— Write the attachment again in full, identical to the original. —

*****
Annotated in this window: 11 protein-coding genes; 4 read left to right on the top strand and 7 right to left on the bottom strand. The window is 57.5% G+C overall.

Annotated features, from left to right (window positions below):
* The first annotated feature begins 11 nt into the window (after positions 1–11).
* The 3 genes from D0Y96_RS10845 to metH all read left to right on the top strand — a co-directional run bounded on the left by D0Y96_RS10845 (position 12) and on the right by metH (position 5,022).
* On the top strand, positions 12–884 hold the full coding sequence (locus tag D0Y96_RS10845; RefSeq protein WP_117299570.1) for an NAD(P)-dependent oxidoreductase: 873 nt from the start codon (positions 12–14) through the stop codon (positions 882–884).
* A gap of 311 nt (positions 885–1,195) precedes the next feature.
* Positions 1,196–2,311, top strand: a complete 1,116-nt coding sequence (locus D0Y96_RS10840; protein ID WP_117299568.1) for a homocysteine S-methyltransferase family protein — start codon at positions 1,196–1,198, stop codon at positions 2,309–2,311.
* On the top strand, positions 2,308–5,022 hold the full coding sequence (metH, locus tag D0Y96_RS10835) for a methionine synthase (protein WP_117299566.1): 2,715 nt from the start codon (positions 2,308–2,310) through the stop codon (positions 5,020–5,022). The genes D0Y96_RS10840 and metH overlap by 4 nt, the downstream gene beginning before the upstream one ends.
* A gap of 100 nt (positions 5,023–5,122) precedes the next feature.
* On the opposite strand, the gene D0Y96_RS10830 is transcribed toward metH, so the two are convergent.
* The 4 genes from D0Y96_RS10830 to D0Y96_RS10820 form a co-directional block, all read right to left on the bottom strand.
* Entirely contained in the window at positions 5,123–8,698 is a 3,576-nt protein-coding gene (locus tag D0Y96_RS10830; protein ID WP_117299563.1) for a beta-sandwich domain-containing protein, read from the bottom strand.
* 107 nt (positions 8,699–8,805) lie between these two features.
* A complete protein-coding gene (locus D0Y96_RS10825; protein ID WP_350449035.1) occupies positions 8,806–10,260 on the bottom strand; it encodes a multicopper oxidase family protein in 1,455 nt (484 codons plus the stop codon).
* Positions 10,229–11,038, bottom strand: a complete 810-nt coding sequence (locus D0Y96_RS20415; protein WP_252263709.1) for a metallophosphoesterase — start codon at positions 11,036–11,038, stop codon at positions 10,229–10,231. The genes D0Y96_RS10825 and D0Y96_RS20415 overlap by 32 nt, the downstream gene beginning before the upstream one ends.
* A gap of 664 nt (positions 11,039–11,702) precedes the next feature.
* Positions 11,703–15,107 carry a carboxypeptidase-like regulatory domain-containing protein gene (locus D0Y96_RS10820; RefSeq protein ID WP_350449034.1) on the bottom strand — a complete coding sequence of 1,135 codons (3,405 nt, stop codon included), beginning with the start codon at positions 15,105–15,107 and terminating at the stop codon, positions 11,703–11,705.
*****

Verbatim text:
Annotated in this window: 11 protein-coding genes; 4 read left to right on the top strand and 7 right to left on the bottom strand. The window is 57.5% G+C overall.

Annotated features, from left to right (window positions below):
* The first annotated feature begins 11 nt into the window (after positions 1–11).
* The 3 genes from D0Y96_RS10845 to metH all read left to right on the top strand — a co-directional run bounded on the left by D0Y96_RS10845 (position 12) and on the right by metH (position 5,022).
* On the top strand, positions 12–884 hold the full coding sequence (locus tag D0Y96_RS10845; RefSeq protein WP_117299570.1) for an NAD(P)-dependent oxidoreductase: 873 nt from the start codon (positions 12–14) through the stop codon (positions 882–884).
* A gap of 311 nt (positions 885–1,195) precedes the next feature.
* Positions 1,196–2,311, top strand: a complete 1,116-nt coding sequence (locus D0Y96_RS10840; protein ID WP_117299568.1) for a homocysteine S-methyltransferase family protein — start codon at positions 1,196–1,198, stop codon at positions 2,309–2,311.
* On the top strand, positions 2,308–5,022 hold the full coding sequence (metH, locus tag D0Y96_RS10835) for a methionine synthase (protein WP_117299566.1): 2,715 nt from the start codon (positions 2,308–2,310) through the stop codon (positions 5,020–5,022). The genes D0Y96_RS10840 and metH overlap by 4 nt, the downstream gene beginning before the upstream one ends.
* A gap of 100 nt (positions 5,023–5,122) precedes the next feature.
* On the opposite strand, the gene D0Y96_RS10830 is transcribed toward metH, so the two are convergent.
* The 4 genes from D0Y96_RS10830 to D0Y96_RS10820 form a co-directional block, all read right to left on the bottom strand.
* Entirely contained in the window at positions 5,123–8,698 is a 3,576-nt protein-coding gene (locus tag D0Y96_RS10830; protein ID WP_117299563.1) for a beta-sandwich domain-containing protein, read from the bottom strand.
* 107 nt (positions 8,699–8,805) lie between these two features.
* A complete protein-coding gene (locus D0Y96_RS10825; protein ID WP_350449035.1) occupies positions 8,806–10,260 on the bottom strand; it encodes a multicopper oxidase family protein in 1,455 nt (484 codons plus the stop codon).
* Positions 10,229–11,038, bottom strand: a complete 810-nt coding sequence (locus D0Y96_RS20415; protein WP_252263709.1) for a metallophosphoesterase — start codon at positions 11,036–11,038, stop codon at positions 10,229–10,231. The genes D0Y96_RS10825 and D0Y96_RS20415 overlap by 32 nt, the downstream gene beginning before the upstream one ends.
* A gap of 664 nt (positions 11,039–11,702) precedes the next feature.
* Positions 11,703–15,107 carry a carboxypeptidase-like regulatory domain-containing protein gene (locus D0Y96_RS10820; RefSeq protein ID WP_350449034.1) on the bottom strand — a complete coding sequence of 1,135 codons (3,405 nt, stop codon included), beginning with the start codon at positions 15,105–15,107 and terminating at the stop codon, positions 11,703–11,705.